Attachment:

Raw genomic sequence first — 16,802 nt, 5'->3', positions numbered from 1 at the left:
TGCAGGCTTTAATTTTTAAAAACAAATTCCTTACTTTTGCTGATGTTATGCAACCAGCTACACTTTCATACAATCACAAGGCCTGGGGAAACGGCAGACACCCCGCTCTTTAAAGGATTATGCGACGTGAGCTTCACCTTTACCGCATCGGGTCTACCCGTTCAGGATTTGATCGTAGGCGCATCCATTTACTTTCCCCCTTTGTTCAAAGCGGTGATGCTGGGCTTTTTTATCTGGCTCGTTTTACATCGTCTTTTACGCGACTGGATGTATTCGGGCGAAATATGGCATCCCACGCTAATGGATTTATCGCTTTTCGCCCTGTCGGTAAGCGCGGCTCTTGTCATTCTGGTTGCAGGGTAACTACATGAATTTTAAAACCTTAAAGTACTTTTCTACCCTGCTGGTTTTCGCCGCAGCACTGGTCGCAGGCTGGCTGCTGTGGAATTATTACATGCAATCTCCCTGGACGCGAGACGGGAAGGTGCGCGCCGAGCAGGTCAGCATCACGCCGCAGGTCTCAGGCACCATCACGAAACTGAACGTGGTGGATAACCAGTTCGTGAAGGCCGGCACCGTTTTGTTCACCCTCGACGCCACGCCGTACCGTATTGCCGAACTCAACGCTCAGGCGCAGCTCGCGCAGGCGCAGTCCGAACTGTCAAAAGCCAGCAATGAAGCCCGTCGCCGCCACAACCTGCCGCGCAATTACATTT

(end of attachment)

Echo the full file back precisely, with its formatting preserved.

Raw genomic sequence first — 16,802 nt, 5'->3', positions numbered from 1 at the left:
TGCAGGCTTTAATTTTTAAAAACAAATTCCTTACTTTTGCTGATGTTATGCAACCAGCTACACTTTCATACAATCACAAGGCCTGGGGAAACGGCAGACACCCCGCTCTTTAAAGGATTATGCGACGTGAGCTTCACCTTTACCGCATCGGGTCTACCCGTTCAGGATTTGATCGTAGGCGCATCCATTTACTTTCCCCCTTTGTTCAAAGCGGTGATGCTGGGCTTTTTTATCTGGCTCGTTTTACATCGTCTTTTACGCGACTGGATGTATTCGGGCGAAATATGGCATCCCACGCTAATGGATTTATCGCTTTTCGCCCTGTCGGTAAGCGCGGCTCTTGTCATTCTGGTTGCAGGGTAACTACATGAATTTTAAAACCTTAAAGTACTTTTCTACCCTGCTGGTTTTCGCCGCAGCACTGGTCGCAGGCTGGCTGCTGTGGAATTATTACATGCAATCTCCCTGGACGCGAGACGGGAAGGTGCGCGCCGAGCAGGTCAGCATCACGCCGCAGGTCTCAGGCACCATCACGAAACTGAACGTGGTGGATAACCAGTTCGTGAAGGCCGGCACCGTTTTGTTCACCCTCGACGCCACGCCGTACCGTATTGCCGAACTCAACGCTCAGGCGCAGCTCGCGCAGGCGCAGTCCGAACTGTCAAAAGCCAGCAATGAAGCCCGTCGCCGCCACAACCTGCCGCGCAATTACATTT